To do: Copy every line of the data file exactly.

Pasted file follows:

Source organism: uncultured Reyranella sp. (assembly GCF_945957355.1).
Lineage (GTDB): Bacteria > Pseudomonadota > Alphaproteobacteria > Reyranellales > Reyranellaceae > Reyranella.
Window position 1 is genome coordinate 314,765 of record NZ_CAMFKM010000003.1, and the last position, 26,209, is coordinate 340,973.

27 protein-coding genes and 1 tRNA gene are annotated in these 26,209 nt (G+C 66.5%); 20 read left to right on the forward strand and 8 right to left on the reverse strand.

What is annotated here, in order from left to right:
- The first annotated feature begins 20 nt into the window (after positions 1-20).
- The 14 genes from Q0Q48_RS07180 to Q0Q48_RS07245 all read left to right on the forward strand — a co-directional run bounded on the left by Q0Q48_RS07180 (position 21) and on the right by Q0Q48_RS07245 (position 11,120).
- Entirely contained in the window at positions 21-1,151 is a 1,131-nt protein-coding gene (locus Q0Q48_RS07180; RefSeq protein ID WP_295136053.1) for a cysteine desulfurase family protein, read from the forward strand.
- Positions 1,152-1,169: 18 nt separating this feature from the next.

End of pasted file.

Source organism: uncultured Reyranella sp. (assembly GCF_945957355.1).
Lineage (GTDB): Bacteria > Pseudomonadota > Alphaproteobacteria > Reyranellales > Reyranellaceae > Reyranella.
Window position 1 is genome coordinate 314,765 of record NZ_CAMFKM010000003.1, and the last position, 26,209, is coordinate 340,973.

27 protein-coding genes and 1 tRNA gene are annotated in these 26,209 nt (G+C 66.5%); 20 read left to right on the forward strand and 8 right to left on the reverse strand.

What is annotated here, in order from left to right:
- The first annotated feature begins 20 nt into the window (after positions 1-20).
- The 14 genes from Q0Q48_RS07180 to Q0Q48_RS07245 all read left to right on the forward strand — a co-directional run bounded on the left by Q0Q48_RS07180 (position 21) and on the right by Q0Q48_RS07245 (position 11,120).
- Entirely contained in the window at positions 21-1,151 is a 1,131-nt protein-coding gene (locus Q0Q48_RS07180; RefSeq protein ID WP_295136053.1) for a cysteine desulfurase family protein, read from the forward strand.
- Positions 1,152-1,169: 18 nt separating this feature from the next.